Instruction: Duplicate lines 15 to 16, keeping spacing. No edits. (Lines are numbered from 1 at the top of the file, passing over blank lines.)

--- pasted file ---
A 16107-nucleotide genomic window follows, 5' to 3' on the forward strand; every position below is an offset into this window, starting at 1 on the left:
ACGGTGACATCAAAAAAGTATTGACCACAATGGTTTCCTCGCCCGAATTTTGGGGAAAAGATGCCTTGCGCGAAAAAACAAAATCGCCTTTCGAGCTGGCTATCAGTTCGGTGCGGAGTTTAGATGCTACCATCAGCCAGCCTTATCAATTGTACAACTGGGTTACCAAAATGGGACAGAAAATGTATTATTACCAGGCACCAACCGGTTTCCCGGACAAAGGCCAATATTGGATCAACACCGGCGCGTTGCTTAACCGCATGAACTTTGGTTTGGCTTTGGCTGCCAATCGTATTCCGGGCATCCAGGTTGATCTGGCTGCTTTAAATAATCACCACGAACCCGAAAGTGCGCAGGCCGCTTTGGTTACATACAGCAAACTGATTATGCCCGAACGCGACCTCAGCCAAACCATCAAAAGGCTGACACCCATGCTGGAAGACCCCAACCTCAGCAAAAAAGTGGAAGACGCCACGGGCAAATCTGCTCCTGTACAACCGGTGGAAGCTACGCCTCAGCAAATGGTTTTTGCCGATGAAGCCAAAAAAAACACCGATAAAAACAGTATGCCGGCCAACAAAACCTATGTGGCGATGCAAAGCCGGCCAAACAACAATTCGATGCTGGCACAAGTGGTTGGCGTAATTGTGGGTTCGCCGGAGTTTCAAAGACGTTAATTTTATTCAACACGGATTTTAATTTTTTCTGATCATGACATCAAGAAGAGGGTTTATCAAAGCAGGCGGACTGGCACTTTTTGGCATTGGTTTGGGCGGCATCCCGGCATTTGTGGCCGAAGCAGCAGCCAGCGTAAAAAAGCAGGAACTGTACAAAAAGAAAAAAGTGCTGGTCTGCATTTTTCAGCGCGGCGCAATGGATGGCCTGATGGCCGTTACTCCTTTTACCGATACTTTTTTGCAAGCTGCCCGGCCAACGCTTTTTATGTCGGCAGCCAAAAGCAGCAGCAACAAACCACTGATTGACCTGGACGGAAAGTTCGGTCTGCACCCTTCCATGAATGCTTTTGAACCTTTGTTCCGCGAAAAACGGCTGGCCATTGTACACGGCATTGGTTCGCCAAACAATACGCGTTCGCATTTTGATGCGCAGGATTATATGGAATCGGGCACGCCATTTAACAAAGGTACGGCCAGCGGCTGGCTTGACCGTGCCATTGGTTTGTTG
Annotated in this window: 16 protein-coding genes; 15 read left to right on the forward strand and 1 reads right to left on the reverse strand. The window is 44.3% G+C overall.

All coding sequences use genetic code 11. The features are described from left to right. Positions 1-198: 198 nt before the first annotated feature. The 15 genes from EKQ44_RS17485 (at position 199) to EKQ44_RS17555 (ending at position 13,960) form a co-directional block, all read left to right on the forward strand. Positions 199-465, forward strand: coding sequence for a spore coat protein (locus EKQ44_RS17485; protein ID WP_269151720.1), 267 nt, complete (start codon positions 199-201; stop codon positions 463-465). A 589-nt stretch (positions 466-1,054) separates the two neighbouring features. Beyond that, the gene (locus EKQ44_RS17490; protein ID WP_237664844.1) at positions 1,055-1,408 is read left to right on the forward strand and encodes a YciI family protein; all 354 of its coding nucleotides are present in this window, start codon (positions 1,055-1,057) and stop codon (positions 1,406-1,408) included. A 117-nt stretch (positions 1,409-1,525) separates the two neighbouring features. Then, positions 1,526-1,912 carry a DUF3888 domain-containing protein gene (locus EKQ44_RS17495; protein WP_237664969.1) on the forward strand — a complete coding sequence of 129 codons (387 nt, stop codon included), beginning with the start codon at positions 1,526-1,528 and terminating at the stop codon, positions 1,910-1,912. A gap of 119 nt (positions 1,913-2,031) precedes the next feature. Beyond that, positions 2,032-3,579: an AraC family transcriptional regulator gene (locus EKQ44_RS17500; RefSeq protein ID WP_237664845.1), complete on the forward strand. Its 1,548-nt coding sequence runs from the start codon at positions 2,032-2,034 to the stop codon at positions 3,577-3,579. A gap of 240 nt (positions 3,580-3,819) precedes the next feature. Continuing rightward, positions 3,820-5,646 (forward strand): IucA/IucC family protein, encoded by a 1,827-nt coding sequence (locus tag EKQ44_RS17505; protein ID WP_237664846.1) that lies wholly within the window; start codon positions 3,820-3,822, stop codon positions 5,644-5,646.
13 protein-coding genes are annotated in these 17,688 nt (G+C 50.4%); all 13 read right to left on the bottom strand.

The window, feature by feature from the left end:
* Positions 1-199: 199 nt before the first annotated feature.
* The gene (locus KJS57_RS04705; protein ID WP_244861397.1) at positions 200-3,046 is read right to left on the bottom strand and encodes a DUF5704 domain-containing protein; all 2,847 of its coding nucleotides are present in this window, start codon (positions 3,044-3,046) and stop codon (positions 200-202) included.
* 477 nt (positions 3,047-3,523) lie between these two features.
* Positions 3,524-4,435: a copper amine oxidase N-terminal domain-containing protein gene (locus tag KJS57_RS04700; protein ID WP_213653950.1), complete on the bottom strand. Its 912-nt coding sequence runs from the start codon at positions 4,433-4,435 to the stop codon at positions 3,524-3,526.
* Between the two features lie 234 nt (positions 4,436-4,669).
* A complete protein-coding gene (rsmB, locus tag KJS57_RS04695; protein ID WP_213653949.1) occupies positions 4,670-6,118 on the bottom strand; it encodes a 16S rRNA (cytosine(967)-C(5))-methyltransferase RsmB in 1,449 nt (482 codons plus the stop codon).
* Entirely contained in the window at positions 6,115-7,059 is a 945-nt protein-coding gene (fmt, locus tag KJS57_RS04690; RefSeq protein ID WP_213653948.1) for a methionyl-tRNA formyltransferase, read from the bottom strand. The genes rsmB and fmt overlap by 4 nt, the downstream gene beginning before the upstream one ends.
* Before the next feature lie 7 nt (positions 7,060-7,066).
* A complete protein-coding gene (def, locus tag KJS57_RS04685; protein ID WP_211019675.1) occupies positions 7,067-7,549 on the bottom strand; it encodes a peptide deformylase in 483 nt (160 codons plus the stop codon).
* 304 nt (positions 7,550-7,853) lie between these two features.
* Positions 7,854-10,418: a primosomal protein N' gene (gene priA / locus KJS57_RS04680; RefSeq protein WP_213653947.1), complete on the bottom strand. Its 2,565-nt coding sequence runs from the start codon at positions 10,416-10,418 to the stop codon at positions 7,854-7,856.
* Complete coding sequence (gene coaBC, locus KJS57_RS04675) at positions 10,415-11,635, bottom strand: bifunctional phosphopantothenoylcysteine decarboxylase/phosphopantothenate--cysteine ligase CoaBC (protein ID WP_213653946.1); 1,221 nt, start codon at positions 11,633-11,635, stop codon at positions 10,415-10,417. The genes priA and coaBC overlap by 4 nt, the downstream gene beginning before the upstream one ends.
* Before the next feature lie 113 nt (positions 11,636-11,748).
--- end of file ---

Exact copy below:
* A complete protein-coding gene (def, locus tag KJS57_RS04685; protein ID WP_211019675.1) occupies positions 7,067-7,549 on the bottom strand; it encodes a peptide deformylase in 483 nt (160 codons plus the stop codon).
* 304 nt (positions 7,550-7,853) lie between these two features.